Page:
Activist Gabelli Value Plus trust raises £101m at launch


The Gabelli Value Plus Trust, run by Gamco Investors, the New York-based activist fund manager, has raised £101million at launch.

The trust, which is to be chaired by Witan chief executive Andrew Bell (pictured), is Gamco’s first foray into the investment trust market. It had been looking to raise up £250 million and put in place an experienced investment trust board to appeal to UK investors. However, despite the amount raised being well below this figure, the group still considers the launch a success, citing investor caution on US equities and the fund’s alternative strategy.

Founded in 1977 by Mario Gabelli, a former pupil of pioneering value investor Benjamin Graham, Gamco uses a proprietary method to identify undervalued companies that could either become bid targets or be restructured to release shareholder value.

It claims the technique has generated an annualised return of 15.9%, which it says is around 4% higher than either the S&P 500 or the Russell 2000 US smaller company index.

Bell, who recently stepped down as chairman of the Association of Investment Companies (AIC), will be backed by Richard Fitzalan Howard, executive chairman of Fleming Family & Partners Asset Management who also sits on the board of JP Morgan Smaller Companies investment trust.

The other directors on the board of the new trust are Charles Irby, former chairman of Aberdeen Asset Management who is also a director of Chris Mill’s North Atlantic Smaller Companies investment trust, and Rudolf Bohli, who heads up RBR Capital Advisors in Zurich.

Marc Gabelli, son of founder Mario and a senior portfolio manager at the group, said the launch would look to capture a ‘fifth wave’ of merger and acquisitions as cash-rich US companies looked to buy growth as revenue increases slowed down and profit margins peaked.

Last year M&A deals in the US soared to $3.5 trillion (£2.3 trillion) from $2.4 billion in 2013. Gabelli said previous takeover booms occurred in the 1960s – when conglomerates flourished – and in the 1980s when junk bond bidders unpicked many of the disparate groups created in the Sixties – followed by the consolidation and private equity booms of the ‘90s and pre-crisis ‘noughties’.

Gabelli said the firm’s private market value technique identified companies whose shares traded below the level a strategic buyer would pay. Not only did the discount offer a ‘margin of safety’, it also provided the opportunity to seek a catalyst that would unlock value.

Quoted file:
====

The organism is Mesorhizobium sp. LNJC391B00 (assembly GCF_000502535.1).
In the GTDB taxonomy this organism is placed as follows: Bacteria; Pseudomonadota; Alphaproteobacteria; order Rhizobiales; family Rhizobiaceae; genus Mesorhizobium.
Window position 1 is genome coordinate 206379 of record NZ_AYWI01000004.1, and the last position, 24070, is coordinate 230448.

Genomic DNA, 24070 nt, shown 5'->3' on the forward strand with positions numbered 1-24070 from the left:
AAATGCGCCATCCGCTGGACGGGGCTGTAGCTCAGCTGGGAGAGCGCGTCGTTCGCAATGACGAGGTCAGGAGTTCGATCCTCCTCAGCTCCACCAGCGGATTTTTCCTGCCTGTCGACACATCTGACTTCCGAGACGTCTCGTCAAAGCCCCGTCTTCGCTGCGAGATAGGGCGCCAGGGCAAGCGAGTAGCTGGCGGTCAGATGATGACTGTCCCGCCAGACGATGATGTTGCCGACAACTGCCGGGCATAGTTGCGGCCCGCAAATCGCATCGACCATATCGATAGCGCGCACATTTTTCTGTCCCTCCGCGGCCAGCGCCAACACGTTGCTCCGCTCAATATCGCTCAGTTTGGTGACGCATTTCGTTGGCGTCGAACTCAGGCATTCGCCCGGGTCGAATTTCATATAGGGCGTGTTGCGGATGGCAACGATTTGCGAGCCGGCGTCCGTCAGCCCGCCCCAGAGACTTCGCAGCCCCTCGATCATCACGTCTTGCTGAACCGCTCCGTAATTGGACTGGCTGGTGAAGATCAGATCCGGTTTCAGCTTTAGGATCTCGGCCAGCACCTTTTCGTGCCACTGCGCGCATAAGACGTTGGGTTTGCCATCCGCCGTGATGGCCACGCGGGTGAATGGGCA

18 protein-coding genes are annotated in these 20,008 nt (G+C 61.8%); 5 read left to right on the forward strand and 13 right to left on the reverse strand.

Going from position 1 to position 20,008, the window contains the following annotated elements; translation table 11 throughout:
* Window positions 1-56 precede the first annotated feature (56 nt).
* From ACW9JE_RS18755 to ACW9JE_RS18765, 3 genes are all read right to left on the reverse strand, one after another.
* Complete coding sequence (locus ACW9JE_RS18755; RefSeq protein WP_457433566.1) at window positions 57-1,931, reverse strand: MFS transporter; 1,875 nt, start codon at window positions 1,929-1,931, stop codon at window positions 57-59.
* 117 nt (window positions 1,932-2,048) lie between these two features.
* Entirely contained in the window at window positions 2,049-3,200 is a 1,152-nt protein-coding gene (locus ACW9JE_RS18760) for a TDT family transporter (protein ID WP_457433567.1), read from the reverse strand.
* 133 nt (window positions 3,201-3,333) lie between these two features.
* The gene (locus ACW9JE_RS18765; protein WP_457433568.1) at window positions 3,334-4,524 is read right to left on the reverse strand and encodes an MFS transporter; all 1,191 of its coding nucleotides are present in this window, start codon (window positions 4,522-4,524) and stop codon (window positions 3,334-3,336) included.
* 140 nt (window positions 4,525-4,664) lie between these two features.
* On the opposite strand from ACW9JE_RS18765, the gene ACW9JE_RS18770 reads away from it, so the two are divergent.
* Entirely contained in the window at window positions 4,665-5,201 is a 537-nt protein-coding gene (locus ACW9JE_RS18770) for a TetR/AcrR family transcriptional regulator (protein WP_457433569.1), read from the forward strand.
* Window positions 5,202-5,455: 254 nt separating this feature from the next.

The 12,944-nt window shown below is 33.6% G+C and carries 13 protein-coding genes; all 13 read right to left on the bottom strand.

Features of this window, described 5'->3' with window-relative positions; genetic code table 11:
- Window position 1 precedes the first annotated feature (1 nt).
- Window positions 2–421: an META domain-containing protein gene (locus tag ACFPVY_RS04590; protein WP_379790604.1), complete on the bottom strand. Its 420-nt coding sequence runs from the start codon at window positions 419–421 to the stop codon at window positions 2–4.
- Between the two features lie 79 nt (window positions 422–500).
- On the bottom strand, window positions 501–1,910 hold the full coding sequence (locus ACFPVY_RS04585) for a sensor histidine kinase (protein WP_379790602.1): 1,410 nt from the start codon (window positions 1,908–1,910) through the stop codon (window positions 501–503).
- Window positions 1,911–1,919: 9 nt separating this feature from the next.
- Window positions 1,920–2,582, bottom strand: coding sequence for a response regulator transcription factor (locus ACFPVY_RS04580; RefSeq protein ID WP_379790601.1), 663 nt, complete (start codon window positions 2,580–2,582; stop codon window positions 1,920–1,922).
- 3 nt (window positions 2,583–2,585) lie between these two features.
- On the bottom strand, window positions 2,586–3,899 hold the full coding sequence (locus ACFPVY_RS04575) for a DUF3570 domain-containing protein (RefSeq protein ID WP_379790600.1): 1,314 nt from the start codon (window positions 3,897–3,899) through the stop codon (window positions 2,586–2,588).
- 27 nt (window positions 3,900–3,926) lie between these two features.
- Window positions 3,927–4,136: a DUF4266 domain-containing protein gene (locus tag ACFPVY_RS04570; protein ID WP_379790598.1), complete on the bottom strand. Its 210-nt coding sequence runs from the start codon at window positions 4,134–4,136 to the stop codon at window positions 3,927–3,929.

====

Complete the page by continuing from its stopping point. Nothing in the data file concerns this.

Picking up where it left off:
Sometimes that catalyst would be investor pressure to restructure, as in the case of Fortune Brands which in 2010/11 sold its golf division and spun off its home & security and Jim Beam spirits businesses, which, following a bid for the latter last year, more than doubled shareholders’ investment.

At other times, the death of a family owner could provide an opportunity. Gabelli highlighted the recent spike in the shares of US candy maker Tootsie Roll, which the group holds, after the death of its founding chief executive revived long-standing takeover speculation.

Gabelli said Gamco was the biggest filer of 13D forms which US investors sign if they wish to register as active shareholders who can engage with company boards.

Although he said Gamco did not have dialogue with all the firms for which it had 13D registrations and preferred behind-the-scenes talks when it did engage , it was prepared to stand up and fight for shareholder rights, for example, launching legal challenges if it believed companies had accepted takeover bids below their true value. Although a new name to many investors, Gabelli has had a base in London for 15 years and has run a fund for Swiss fund manager GAM.

Gabelli said the trust would aim to invest shareholders’ money within 45 days. He envisaged the portfolio would hold around 100 stocks and have a mid cap bias with holdings having an average market value of $28 billion (£18.5 billion), compared to the S&P 500’s $132 billion (£87 billion).

Launch expenses were capped at 1% so the trust starts trading with 99p of net asset value per share. Gamco will charge an annual management fee of 1% of market value with no performance fee although it anticipates annual total expenses of 1.23%. It will pay two dividends a year and seek to prevent the shares falling to a steep discount below NAV through tender offers and buy-backs.